South Africa has rapidly grown into a premier tourist destination over the past few years. World-class safari parks, luxury hotels, chic cities and a booming international business environment have drawn foreigners for both leisure and corporate travel. It’s a pretty easy country to navigate, but if you’re a first time visitor to South Africa, these 10 tips will make your trip that much more productive and enjoyable.
This article originally appeared on AFKInsider.com.
1. English Isn’t the Only Language
South Africa has 11 official languages. English only the fifth most-common one but it is the lingua franca of business, politics, the media, and tourism. Other languages spoken in South Africa include isiNebele, isiXhosa, isiZulu and Afrikaans. With so many languages, people often inject words from one while they’re speaking another. To show respect for locals, you should consider learning greetings in several languages.
2. Best Time to Travel
South Africa’s weather varies by region. The best time to go depends on what you’re planning to do and what part of the country you’re visiting. If you’re going on safari, the best time to visit wildlife parks in South Africa is during the May to September dry season, when animals congregate around waterholes and rivers and the temps are cooler. The high season for the mild coastal areas (i.e. Cape Town) is the summer months, from December to March. But if you don’t like piping hot temperatures, consider a visit in April or November, during the shoulder season.
South Africa’s currency is the rand. Since the dollar-to-rand exchange rate is very favorable right now, American’s will find South Africa a surprisingly affordable travel destination. There is no shortage of banks or ATMs in South Africa, so you’ll easily be able to access funds while abroad.
4. Getting Around
Because of good infrastructure, travel is relatively easy and convenient in South Africa. Air travel is the fastest way to get around in a hurry, but driving is also a good option since the road system is extensive and gas stations are plentiful. Just note that they drive on the left side of the road! South Africa also has several high-end bus lines for travelers to go between cities, along with trains (including long-haul, cheap trains as well as more expensive, luxurious trains).
Tipping is standard practice in South Africa, and 10 to 15 percent is an appropriate tip at restaurants and bars. You should also tip gas station attendants 5 or 10 rand, hotel porters 20 rand, and taxi drivers and tour guides an appropriate amount.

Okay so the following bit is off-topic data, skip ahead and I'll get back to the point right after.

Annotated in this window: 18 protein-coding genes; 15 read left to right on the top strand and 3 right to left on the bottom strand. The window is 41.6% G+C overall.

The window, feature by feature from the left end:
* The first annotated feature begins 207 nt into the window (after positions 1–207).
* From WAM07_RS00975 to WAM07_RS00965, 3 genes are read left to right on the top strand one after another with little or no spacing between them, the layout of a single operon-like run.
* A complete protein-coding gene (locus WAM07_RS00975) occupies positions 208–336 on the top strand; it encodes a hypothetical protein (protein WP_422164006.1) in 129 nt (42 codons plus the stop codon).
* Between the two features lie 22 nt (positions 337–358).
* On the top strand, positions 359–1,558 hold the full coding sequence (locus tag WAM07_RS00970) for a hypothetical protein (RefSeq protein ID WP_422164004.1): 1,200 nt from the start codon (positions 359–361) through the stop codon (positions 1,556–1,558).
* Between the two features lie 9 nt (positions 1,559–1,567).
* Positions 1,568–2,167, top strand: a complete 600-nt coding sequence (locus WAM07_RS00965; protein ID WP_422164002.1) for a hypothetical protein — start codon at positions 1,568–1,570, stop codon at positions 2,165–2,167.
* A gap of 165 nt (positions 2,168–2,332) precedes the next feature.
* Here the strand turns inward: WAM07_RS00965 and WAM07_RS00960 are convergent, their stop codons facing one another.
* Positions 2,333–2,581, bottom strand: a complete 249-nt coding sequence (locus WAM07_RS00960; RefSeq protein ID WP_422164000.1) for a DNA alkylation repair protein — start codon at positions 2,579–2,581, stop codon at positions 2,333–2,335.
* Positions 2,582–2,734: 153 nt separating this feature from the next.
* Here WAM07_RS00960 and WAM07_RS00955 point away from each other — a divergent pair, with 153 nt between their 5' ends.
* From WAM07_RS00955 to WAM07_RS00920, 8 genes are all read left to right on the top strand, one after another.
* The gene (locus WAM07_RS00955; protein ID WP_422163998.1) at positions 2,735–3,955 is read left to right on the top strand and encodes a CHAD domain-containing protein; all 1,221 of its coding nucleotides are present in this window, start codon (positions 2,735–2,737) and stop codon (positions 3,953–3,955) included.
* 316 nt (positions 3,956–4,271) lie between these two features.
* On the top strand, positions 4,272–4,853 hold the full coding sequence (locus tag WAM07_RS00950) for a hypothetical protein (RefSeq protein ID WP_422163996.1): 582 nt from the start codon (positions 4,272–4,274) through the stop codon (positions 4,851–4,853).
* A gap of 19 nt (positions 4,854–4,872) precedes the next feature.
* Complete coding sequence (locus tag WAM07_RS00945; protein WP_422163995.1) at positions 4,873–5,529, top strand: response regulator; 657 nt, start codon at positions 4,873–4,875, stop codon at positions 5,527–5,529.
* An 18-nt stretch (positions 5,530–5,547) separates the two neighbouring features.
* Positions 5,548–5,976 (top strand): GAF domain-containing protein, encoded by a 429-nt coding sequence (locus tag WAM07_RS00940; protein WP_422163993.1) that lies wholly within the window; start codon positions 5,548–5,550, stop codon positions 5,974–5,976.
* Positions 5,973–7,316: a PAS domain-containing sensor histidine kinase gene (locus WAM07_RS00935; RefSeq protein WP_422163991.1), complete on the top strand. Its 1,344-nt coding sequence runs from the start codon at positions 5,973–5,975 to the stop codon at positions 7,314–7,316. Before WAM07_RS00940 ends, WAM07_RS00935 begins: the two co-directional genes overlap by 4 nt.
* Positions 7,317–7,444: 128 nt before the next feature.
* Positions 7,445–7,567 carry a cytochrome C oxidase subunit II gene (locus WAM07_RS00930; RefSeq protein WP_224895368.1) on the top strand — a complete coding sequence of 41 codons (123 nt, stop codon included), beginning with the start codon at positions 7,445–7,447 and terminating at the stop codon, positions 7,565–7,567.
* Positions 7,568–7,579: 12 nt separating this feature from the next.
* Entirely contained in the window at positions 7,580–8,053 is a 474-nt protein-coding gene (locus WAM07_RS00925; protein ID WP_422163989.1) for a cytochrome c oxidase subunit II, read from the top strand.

6. What To Bring
If you’re traveling to South Africa in the summer, you should pack lightweight clothing, beach wear, a hat, sunglasses and plenty of sunscreen. In the winter, pack warm clothing and layers as it can be cold in the mornings and at night, and many places in South Africa don’t have central heat. If you’re visiting malarial areas in either season, you should bring a rain jacket, socks, long-sleeve shirts and long pants. While the country is pretty casual, one or two formal outfits are probably a good idea if you’re visiting upscale hotels and restaurants or having business meetings.
Unfortunately, crime rates are high in some parts of South Africa and you’ll need to stay aware to stay safe. The best way to do this is to avoid looking like a tourist – keep your map and camera hidden and don’t broadcast the fact that you’re a foreigner. Keep car doors locked, stay off your cell phone while driving, and never leave expensive items where they’ll be visible. If you exercise the same caution as you do at home – not walking around late at night alone or flaunting valuables – most likely you will be fine. If you need to leave your car in a sketchy area, considering employing one of the many informal “car guards” who offer to watch cars in exchange for a small fee.
South Africa is sometimes known as the Rainbow Nation because it’s so ethnically diverse. This diversity is represented in its cuisine, which is influenced by cultures all over the world. Meat is very popular, although vegetarians will find enough options to stay satisfied as well. Some of the most popular dishes include grilled game (ostrich, crocodile, antelope); boerewors (barbecued sausage); biltong (jerky-like dried beef); bredie and potjiekos (meat and vegetable stews); and mealies (corn, usually in the form of porridge or corn on the cob.)
You’ll find that South African etiquette is similar to etiquette in the U.S. – since the country is such a melting pot of cultures, how you should act really depends on who you are with. A handshake is a standard greeting, although people who know each other well might kiss on the cheek. If you’re invited to someone’s home, you should bring a gift for the hostess such as wine, chocolate or flowers. The concept of time in South Africa is very different from the U.S., and showing up late or casual rescheduling is the cultural norm (so don’t be offended). However, in business punctuality is very important and meetings should be scheduled weeks in advance.
10. Practice Sustainable Tourism
Respecting local cultures and supporting sustainable tourism practices are important things to think about when you travel to South Africa. Here are some tips for responsible tourism: Don’t give to beggars, but instead give to local charities and organizations. Shop for locally made goods and eat at small, locally-owned restaurants. Don’t purchase items that may endanger animals, don’t litter and don’t drive off of the road. Conserve water and electricity, and don’t leave food on your plate when you’re done eating.